Over the past few months as other films came out and the conversation shifted from critic chatter to actual awards show voters, Stewart’s chances for an Oscar grew smaller. Stewart went from shoo-in to, “she’s lucky if she even gets nominated.” The front-runners for best actress among the nominees are now Olivia Colman (The Lost Daughter) and Nicole Kidman (Being the Ricardos), and Penelope Cruz (Parallel Mothers), with previous winner Nicole Kidman the most likely winner for an average performance at best, if I’m being generous. Compared to Stewart, these actresses have more pull within Hollywood circles and, therefore, Academy voters. All of them have won before, which makes them more favorable to voters, who tend to go with what they’re comfortable with, even as the voting pool expands. Stewart, although decades into her acting career, does not run in the same circles. She’s also not from a Hollywood family, which favors actors more than they’ll ever admit. And up until this point, she has never been taken very seriously as an actress on this scale, rarely given the chance to mingle at awards shows like her peers. Stewart has been in a constant state of proving herself, and she’s gone ignored.
This is a similar problem to that of Jodie Comer, another actress who delivered one of the best performances in 2021 for The Last Duel, who, like Stewart, simply does not have as much pull in Hollywood. In an ideal world, Stewart and Comer would be the undisputed frontrunners for Best Actress, in a race that no one could predict.
Unfortunately, there are still people who consider Stewart unworthy, apparently unable to separate an actor from a job. If I was judged by all the jobs I had in the teens and 20s . . . you know what, I actually don’t even want to imagine that. While there are still some who extend the same fervor toward Robert Pattinson (every time I tweet about him, a few Batman fans who hate him harass me), he quickly broke out of his Twilight association, becoming an indie/arthouse film darling.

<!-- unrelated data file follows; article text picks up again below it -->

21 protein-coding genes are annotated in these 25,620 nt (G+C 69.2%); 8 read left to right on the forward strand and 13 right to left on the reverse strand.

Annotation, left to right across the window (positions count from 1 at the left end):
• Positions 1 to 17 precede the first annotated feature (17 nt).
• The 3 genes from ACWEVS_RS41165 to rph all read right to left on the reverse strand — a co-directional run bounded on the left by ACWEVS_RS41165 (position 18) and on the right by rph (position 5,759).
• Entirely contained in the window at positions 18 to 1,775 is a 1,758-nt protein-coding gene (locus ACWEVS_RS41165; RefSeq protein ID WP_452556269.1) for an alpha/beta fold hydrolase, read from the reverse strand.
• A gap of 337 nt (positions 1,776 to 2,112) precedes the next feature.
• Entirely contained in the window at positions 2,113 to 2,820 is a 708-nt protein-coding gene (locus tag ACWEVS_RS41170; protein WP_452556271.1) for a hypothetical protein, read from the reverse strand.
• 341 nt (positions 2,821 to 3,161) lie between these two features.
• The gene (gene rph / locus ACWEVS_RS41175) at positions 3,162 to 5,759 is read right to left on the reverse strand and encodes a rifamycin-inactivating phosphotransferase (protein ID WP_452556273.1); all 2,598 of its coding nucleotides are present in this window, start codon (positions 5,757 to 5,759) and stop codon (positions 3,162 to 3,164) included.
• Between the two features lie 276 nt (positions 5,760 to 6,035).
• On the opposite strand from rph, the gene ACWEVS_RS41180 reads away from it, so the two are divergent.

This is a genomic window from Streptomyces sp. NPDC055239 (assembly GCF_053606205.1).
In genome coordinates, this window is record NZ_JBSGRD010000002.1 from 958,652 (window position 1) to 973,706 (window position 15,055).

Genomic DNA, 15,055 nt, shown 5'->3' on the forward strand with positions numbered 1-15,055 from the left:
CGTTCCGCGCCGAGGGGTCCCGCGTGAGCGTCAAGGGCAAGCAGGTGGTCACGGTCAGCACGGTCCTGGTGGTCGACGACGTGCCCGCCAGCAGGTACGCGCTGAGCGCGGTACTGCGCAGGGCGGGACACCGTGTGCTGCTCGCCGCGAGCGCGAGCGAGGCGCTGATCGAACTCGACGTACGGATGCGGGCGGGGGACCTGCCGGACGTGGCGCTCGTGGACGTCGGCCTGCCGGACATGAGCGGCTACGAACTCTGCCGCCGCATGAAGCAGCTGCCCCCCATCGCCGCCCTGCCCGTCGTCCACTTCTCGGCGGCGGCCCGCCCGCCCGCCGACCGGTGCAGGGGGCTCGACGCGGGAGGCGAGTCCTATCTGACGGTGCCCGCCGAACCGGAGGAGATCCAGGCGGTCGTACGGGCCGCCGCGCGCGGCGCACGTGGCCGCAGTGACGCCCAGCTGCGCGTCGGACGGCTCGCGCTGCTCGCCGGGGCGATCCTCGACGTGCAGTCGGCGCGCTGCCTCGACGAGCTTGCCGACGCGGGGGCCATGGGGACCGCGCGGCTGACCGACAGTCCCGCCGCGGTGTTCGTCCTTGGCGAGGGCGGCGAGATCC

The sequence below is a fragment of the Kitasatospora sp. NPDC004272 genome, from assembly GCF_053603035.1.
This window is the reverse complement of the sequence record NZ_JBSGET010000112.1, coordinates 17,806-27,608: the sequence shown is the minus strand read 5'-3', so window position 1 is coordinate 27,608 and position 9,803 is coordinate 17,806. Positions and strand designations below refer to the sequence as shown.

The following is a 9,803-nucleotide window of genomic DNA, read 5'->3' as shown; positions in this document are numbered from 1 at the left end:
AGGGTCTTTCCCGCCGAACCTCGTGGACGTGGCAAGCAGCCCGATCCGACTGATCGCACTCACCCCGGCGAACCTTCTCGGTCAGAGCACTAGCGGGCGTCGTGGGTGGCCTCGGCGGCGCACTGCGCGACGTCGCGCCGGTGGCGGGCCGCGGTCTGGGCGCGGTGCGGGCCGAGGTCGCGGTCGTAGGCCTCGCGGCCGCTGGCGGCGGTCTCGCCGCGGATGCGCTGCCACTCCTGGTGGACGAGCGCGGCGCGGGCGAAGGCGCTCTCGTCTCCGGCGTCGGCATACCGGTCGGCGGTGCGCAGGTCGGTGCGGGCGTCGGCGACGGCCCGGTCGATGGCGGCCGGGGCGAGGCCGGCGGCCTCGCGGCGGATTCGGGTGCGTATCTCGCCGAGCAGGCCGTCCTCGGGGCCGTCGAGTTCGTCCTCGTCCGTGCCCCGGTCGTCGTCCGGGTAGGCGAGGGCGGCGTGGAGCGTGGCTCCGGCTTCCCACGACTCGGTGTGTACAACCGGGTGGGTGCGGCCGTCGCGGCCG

Meanwhile, Stewart has been doing the same thing but is still working her ass off to prove she’s just as good. Awards shows are, for the most part, a popularity contest. The hottest person of the moment – rooted in likability but fueled by clever PR campaigns – is more likely to win than the person who actually deserved it for the individual work, creating a cycle of actors (or writers and directors) winning years later for the wrong thing. Gary Oldman won his first Oscar for Darkest Hour, an unremarkable film and performance led more by prosthetics than the actor himself. In 2016, Leonardo DiCaprio’s win for The Revenant was an ultimately unsatisfying conclusion to his extraordinary early acting career. In the Best Actress category, Kate Winslet finally won her first Oscar in a similarly disappointing fashion for The Reader in 2008. The following year, Sandra Bullock won for The Blind Side, which hurt her chances for a win for Gravity several years later, were career-based wins, meant to respect the body of work and the person more than the individual performance.
As this cycle continues, Kristin Stewart may get her comeuppance, in a few years or maybe in many. But as it so often goes, it will be for a performance that wasn’t as deserving as Spencer – an apologetic handout for willful ignorance of her previous work. If not Spencer, what will Kristen Stewart have to do to get some respect?